The European Union announced Wednesday it would recommend its member countries allow fully vaccinated visitors from outside the bloc.
European Commission spokesman Christian Wigand told reporters in Brussels that ambassadors of the EU's 27 member states agreed to ease the criteria for nations to be considered a safe country from which all people can travel.
Currently, only seven nations are considered safe, based on their COVID-19 infection rates.
The EU imposed strict measures last year to contain outbreaks, but the bloc's ambassadors say many of the restrictions on nonessential travel should be eased as more people around the world are vaccinated and the summer tourism season approaches.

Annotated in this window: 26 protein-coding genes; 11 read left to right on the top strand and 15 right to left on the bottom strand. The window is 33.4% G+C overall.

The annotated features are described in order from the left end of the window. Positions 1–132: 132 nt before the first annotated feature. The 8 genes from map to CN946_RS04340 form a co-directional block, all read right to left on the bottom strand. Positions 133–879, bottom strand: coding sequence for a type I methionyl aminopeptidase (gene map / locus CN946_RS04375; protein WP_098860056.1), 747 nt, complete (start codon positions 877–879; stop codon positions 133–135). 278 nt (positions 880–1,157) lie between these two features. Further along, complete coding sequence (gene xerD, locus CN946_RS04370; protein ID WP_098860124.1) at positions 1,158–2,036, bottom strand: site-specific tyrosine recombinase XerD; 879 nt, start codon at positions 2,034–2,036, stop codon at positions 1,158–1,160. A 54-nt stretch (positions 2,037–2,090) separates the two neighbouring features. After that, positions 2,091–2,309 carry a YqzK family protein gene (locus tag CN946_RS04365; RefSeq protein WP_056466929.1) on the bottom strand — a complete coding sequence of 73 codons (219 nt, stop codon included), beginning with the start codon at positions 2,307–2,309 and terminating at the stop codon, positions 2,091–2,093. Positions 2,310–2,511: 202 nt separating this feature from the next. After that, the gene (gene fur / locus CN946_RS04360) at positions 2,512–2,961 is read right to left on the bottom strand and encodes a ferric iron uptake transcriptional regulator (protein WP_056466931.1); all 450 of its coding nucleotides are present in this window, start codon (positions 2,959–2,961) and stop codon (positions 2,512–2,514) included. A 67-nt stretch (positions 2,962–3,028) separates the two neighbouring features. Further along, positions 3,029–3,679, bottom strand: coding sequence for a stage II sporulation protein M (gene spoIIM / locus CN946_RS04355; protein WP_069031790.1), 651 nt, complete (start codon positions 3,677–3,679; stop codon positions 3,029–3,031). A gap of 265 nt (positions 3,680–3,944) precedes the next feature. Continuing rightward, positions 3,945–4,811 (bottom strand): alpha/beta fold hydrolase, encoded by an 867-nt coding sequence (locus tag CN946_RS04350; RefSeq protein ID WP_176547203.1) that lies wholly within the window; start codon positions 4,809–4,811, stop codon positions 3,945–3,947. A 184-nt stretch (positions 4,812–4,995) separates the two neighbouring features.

Wigand said under the newly approved guidelines, travelers must prove they received all required doses of an EU-approved vaccine. He said the plan also calls for an "emergency brake" that would allow member states to close their borders to travelers from nations experiencing new outbreaks.
The spokesman did not give a precise date when the borders will reopen, since EU countries have yet to formally approve the measure. But EU ministers are expected to formally adopt the proposal and release the full new list of "safe" countries Friday.
EU officials told The New York Times the new rules could go into effect as early as next week.